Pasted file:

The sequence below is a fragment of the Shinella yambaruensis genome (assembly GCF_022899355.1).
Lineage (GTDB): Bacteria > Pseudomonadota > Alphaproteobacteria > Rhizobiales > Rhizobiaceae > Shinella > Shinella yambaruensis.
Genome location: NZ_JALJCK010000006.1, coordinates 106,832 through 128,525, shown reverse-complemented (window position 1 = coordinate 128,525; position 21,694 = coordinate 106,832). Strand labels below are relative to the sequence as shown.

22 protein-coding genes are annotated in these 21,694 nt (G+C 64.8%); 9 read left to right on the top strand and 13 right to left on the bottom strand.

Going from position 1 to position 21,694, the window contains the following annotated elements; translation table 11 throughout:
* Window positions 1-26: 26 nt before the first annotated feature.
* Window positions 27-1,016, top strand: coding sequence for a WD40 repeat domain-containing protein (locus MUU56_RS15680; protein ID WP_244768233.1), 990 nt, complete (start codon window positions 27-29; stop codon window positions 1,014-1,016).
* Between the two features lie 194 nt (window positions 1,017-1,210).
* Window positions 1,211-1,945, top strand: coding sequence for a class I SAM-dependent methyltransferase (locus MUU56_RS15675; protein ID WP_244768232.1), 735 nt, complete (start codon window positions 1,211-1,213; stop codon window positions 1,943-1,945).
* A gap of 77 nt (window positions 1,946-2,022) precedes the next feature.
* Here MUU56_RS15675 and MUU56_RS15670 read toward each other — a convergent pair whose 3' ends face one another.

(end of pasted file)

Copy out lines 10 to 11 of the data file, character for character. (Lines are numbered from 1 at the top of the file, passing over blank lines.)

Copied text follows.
* A gap of 77 nt (window positions 1,946-2,022) precedes the next feature.
* Here MUU56_RS15675 and MUU56_RS15670 read toward each other — a convergent pair whose 3' ends face one another.